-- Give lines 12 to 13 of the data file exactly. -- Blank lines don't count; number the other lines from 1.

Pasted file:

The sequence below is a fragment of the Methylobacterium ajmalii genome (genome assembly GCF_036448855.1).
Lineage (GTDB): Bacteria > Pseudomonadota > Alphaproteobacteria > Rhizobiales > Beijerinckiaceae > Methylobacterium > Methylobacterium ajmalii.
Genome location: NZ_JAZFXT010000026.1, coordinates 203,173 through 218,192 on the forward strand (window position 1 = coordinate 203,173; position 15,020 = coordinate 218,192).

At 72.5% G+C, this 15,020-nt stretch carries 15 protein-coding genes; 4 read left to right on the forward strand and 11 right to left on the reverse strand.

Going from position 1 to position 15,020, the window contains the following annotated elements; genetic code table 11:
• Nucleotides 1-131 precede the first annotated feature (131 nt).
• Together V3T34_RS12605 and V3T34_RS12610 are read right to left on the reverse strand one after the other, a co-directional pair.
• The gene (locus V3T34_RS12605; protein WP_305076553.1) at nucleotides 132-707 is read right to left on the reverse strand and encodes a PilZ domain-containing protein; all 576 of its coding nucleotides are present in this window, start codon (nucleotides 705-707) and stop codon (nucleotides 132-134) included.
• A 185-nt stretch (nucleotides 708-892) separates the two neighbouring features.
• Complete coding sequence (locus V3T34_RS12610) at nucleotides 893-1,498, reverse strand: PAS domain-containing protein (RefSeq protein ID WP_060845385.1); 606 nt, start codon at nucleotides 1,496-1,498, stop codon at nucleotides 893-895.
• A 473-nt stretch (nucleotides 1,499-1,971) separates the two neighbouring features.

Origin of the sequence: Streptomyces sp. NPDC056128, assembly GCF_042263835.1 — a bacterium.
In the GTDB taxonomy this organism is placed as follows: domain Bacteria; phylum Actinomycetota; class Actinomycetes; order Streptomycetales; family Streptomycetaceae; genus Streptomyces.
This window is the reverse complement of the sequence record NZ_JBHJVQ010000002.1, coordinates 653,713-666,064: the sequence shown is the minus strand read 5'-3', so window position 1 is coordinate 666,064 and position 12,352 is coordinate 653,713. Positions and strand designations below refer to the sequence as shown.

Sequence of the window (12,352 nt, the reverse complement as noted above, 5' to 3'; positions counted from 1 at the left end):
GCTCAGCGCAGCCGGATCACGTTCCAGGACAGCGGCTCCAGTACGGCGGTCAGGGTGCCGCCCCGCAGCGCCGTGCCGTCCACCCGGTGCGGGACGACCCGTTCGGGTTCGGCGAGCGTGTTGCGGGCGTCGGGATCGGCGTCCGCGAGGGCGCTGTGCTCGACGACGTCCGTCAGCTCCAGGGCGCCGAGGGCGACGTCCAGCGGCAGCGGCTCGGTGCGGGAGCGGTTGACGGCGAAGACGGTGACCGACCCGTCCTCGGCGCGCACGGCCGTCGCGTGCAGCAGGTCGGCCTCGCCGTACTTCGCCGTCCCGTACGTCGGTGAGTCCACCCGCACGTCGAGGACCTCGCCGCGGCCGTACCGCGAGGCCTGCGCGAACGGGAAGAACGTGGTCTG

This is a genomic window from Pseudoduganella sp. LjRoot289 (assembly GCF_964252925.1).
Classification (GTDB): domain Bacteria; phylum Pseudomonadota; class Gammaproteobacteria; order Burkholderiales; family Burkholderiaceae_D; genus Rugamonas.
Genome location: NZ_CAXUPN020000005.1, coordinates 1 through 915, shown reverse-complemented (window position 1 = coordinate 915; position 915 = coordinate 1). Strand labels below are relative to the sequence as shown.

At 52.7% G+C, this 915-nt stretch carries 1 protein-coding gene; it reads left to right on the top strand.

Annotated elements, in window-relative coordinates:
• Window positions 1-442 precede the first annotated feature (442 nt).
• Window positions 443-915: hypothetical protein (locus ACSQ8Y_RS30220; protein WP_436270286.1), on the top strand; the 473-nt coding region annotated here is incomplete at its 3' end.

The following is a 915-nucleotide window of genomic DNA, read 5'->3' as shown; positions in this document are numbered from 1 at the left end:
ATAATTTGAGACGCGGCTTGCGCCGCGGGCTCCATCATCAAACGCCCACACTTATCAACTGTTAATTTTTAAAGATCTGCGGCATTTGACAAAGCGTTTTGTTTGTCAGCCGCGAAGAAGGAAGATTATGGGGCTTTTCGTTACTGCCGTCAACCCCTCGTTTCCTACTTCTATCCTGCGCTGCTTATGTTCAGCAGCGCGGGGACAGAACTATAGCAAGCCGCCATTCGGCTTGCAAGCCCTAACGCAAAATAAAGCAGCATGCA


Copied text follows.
Origin of the sequence: Streptomyces sp. NPDC056128, assembly GCF_042263835.1 — a bacterium.
In the GTDB taxonomy this organism is placed as follows: domain Bacteria; phylum Actinomycetota; class Actinomycetes; order Streptomycetales; family Streptomycetaceae; genus Streptomyces.